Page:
Betty Grable


  1. Charlotte Henry, Alice In Wonderland, 1932.    Mary Pickford had earlier planned  to  be Alice with animation items made in Disney! Now it was Paramount trying to save its sinking ship with as most of  its contracted stars (Cary Grant as Mock Turtle!).   Didn’t work. Their costuming hid who they were! Apart from the nine Alice possibilities (from 7,000 hopefuls).  Marge Champion, 16; Betty Gable, 23;  Anne Shirley, 15; and two real kiddiwinks: Sue Kellog and the stunning six-year-old Marilyn Knowlden.  London  offered Paulette Goddard, 23; Ida Lupino, 15,  and Pearl  Hay, 12.  And the winner was Charlotte Henry, 19, from New York and eventually 31 other movies
  2. Joan Fontaine, A Damsel In Distress, 1937.    Fred Astaire  was searching for his new  Ginger.  He checked Betty Grable, Ruby Keeler, Carole Lombard  Jessie Matthews, the bra-less wonder of UK filmusicals for Lady Alyce Marshmorton. Fred chose  Fontaine , insisting that no one would believe in Keeler as a member of the UK aristocracy – which Fred knew well. (His sister, Adele, wed Lord Charles Cavendish, second son of the ninth Duke of Devonshire). Fontaine later joked that the musical “set my career back four years.” She just couldn’t dance!
  3. Dorothy Lamour, Man About Town, 1938. Due opposite Jackl Benny (and his radio “butler,” Edde ‘Rochester’ Anderson), Grable was struck down with appendicitis. She later managed one song with Phil Harris. Her next gig kicked her Million Dollar Legs to fame and fortune including 22 specials at Fox, where she dethroned Harris’ wife, Alice Faye, before losing her own crown to a certain Marilyn Monroe.
  4. Rita Hayworth, Blood and Sand, 1940.    The Fox favourite was pinned up  for the studio’s sexiest role of the year – the manipulative socialite vamp, Doña Sol,  toying with Tyrone Power’s poor matador in the re-hash of Rudolph Valentino’s 1921 silent classic. Also considered: Lynn Bari, Hedy Lamarr, Dorothy Lamour, Carole Landis, Mona Maris, Maria Montez, Jane Russell and Gene Tierney.  And Ava Gardner?  Not synonymous with bullfighters until the 50s!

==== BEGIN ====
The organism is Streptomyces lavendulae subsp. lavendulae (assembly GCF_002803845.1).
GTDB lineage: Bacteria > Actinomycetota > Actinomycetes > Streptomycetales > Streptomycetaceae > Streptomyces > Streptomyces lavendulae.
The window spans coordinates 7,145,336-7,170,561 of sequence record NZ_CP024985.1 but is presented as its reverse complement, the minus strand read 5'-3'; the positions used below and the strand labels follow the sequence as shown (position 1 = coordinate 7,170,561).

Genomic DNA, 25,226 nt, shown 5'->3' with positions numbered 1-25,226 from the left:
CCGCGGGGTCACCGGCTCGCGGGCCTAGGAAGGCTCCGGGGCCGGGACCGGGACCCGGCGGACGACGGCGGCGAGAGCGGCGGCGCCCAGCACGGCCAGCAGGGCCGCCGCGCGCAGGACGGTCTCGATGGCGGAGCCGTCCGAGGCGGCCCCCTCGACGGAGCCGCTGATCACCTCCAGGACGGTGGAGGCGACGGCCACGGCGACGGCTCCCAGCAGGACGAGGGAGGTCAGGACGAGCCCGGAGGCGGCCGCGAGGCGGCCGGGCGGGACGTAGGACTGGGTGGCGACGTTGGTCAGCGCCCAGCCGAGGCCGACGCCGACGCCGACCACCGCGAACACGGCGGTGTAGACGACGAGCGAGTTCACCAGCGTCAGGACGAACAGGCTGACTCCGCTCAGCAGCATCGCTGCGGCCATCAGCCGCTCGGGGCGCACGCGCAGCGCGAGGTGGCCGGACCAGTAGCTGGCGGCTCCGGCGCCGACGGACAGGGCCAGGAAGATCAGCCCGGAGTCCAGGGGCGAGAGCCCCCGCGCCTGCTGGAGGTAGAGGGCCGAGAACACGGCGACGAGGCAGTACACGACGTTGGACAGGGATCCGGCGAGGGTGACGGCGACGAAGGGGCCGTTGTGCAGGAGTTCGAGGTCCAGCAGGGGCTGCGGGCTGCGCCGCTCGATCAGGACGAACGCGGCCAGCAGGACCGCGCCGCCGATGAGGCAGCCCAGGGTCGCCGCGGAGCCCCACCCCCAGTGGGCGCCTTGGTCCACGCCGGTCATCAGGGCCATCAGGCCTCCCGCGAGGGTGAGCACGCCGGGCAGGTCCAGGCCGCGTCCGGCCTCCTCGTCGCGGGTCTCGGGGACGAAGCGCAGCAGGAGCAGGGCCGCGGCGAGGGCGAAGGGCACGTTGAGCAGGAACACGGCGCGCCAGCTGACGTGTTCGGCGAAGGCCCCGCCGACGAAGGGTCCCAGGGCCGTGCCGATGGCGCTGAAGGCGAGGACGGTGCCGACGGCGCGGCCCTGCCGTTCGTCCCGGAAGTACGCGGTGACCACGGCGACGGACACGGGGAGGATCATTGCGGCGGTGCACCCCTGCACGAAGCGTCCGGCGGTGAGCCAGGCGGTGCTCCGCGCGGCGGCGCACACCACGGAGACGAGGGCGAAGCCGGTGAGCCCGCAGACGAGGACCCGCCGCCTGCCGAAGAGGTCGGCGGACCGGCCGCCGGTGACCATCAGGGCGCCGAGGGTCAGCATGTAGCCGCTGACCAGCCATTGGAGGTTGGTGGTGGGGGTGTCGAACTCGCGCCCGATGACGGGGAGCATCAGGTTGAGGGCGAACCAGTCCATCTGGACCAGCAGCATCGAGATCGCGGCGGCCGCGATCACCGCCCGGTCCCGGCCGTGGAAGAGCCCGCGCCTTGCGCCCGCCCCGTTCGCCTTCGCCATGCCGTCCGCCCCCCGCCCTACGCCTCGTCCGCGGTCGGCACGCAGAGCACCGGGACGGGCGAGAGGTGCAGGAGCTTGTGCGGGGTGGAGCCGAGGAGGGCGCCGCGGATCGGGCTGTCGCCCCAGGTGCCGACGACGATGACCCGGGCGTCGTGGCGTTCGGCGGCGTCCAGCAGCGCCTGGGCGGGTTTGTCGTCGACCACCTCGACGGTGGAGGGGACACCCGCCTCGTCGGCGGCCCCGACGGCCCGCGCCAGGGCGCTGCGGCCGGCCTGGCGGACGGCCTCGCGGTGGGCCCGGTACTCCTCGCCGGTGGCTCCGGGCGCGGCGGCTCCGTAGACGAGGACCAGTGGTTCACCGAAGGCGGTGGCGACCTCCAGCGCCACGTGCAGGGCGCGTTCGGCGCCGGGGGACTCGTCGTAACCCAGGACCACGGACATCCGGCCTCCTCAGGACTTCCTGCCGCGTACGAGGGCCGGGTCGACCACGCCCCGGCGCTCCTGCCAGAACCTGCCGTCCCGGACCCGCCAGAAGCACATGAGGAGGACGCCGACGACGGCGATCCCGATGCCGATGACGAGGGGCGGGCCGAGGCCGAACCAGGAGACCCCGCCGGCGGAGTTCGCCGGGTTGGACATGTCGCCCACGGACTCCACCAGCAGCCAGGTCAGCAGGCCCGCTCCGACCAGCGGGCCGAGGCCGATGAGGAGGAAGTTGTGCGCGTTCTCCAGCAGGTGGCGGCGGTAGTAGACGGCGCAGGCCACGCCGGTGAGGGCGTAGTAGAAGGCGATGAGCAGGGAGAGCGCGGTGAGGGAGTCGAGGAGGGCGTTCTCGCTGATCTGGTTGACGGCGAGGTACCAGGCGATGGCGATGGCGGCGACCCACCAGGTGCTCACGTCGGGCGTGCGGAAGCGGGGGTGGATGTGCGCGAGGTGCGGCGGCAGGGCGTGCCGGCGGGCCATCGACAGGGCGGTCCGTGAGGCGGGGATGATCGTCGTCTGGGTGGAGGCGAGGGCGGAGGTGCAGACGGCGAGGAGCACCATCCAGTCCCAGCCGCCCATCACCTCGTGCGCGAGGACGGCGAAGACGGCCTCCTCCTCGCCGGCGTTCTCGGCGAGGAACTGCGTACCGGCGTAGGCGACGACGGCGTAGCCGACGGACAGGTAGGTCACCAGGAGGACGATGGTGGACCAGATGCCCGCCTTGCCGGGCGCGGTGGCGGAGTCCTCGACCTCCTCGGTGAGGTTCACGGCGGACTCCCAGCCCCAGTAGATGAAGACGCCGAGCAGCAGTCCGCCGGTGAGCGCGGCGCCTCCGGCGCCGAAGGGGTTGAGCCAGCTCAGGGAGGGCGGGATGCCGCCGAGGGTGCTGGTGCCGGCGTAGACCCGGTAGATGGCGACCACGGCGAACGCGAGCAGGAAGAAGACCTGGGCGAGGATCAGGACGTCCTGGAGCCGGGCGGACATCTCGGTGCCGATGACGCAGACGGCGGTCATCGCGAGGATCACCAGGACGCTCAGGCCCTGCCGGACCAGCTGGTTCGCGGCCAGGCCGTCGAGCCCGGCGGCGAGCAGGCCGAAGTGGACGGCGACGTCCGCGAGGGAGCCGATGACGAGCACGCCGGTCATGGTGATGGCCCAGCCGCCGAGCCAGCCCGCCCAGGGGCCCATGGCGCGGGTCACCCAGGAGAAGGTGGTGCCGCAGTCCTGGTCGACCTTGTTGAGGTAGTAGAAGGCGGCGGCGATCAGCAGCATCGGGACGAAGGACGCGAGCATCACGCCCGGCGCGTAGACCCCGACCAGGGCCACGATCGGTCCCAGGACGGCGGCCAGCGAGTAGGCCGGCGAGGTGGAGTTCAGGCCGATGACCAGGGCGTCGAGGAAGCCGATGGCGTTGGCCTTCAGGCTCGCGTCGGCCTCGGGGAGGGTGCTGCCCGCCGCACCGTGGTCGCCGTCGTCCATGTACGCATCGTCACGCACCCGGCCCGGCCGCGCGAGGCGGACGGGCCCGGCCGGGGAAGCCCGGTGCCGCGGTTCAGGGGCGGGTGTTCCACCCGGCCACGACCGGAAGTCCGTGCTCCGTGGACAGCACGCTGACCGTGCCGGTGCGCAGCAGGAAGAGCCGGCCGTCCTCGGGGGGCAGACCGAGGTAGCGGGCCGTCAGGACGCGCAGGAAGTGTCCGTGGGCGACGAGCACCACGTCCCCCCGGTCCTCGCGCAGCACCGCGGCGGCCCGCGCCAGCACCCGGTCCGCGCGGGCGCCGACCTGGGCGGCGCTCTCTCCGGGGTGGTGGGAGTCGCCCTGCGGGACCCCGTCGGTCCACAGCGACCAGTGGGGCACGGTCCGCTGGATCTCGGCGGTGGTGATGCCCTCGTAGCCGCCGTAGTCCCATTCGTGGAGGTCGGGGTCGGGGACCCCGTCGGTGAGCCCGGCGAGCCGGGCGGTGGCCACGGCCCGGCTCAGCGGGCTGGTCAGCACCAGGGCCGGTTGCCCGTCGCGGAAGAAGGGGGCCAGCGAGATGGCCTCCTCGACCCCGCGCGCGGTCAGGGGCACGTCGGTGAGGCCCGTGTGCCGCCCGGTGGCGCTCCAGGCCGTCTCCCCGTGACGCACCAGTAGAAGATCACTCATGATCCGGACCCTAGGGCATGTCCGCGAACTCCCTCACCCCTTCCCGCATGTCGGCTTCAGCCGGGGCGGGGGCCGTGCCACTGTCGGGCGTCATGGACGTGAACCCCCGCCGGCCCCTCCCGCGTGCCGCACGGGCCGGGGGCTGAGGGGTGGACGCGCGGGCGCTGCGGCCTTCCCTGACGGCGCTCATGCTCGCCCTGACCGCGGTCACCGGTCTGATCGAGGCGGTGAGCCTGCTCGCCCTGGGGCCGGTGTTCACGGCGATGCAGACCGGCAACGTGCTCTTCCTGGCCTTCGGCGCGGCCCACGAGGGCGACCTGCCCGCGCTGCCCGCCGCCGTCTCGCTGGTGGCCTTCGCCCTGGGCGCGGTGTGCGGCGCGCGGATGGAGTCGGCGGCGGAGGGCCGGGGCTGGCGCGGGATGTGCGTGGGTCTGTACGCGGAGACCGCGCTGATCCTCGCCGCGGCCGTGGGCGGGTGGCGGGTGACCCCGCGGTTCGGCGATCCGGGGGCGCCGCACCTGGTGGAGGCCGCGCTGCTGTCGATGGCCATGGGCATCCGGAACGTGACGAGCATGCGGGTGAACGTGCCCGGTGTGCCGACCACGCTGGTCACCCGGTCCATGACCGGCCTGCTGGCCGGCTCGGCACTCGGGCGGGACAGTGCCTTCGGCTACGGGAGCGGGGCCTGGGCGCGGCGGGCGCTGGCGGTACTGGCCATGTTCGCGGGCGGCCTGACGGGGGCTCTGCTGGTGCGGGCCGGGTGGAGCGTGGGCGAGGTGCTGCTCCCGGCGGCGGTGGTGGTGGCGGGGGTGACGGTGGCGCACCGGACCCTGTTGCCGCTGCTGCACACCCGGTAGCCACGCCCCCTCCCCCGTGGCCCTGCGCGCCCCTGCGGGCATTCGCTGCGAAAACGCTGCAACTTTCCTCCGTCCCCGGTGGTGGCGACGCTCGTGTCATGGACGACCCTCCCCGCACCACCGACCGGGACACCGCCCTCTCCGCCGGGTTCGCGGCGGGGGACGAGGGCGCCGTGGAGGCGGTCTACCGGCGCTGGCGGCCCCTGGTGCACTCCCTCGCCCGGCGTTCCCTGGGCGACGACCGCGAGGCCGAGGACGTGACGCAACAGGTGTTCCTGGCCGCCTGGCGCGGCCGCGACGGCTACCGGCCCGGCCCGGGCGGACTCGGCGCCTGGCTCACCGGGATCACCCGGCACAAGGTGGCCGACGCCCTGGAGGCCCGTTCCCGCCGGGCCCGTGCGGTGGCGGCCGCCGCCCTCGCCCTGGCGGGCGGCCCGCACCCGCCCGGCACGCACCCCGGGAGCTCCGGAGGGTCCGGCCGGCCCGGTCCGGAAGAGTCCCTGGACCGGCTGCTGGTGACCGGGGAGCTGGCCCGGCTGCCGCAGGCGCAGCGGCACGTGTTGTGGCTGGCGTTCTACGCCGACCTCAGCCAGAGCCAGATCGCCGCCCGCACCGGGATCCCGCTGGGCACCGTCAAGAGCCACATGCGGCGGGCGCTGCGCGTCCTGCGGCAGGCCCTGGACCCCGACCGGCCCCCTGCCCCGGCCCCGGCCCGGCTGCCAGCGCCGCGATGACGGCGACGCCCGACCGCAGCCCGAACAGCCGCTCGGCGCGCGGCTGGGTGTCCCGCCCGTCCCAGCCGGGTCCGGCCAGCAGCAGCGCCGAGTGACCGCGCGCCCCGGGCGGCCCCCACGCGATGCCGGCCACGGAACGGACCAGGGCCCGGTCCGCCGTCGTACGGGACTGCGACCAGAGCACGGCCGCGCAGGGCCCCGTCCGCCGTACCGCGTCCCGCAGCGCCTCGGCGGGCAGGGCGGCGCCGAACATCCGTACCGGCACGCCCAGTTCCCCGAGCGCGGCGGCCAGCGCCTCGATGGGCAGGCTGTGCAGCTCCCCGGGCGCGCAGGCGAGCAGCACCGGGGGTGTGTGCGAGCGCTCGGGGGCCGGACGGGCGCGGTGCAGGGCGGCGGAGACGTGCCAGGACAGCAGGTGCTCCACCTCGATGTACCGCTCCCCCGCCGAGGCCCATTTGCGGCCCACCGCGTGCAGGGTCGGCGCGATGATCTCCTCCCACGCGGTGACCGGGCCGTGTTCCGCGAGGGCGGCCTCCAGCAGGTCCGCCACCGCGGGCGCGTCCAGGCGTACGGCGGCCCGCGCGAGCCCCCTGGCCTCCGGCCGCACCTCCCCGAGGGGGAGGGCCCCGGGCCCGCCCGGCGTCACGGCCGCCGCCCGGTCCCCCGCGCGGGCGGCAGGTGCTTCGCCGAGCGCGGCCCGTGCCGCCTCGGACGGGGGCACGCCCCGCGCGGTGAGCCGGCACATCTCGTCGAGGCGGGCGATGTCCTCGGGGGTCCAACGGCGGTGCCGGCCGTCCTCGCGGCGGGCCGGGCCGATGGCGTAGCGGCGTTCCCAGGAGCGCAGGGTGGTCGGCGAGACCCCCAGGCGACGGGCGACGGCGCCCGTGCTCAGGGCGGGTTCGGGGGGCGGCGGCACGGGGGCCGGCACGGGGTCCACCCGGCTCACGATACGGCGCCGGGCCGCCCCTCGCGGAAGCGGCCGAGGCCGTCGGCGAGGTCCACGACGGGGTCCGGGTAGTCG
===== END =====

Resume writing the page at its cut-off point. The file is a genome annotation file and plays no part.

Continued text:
5. Carole Landis, Cadet Girl, 1940.  Musical  propaganda programmer from Fox with George Montgomery falling for Alice Faye… no, Betty Grable… no, finally, Carole Landis, as the singer with his brother Shepperd Strudwick’s band. Cue: loud s(w)inging of “It won’t be fun, But it’s got to be done / It’s a fight for the U.S.A. And the U.S. way!”
  6. Virginia Gilmore, Tall, Dark and Handsome, 1940. Almost Damon Runyon Goes To Chicago, the mobster comedy is stolen by & 6 an unrecognisably terrific Cesar Romero as head hood, future Dick Van Dyke Show producer Sheldon Leonard being far funnier than the over-rated Milton Berle and poor Gilmore trying to keep her charm above water.
  7. Rita Hayworth, Blood and Sand, 1941.  When Fox decided to take over Paramount’s idea of  re-making Rudolph Valentino’s 1922 silent classic with Tyrone Power, the suits ran through ten possibilities for the matador’s lady, Doña Sol (refused by Tallulah Bankhead in the 30s). Those interviewed and/or tested were  Betty Grable, Hedy Lamarr, Dorothy Lamour, Carole Landis, Mona Maris, Maria Montez, Jane Russell, Gene Tierney  – and Lynn Bari, who was rewarded woth the support role of Encarnacion).  Finally, this became Rita Hayworth’s first Technicolor film… even if her singing had to be dubbed by Mercedes Ruffino.  Another re-tread in 1957 for, almost obviously, Sophia Loren,  never happened.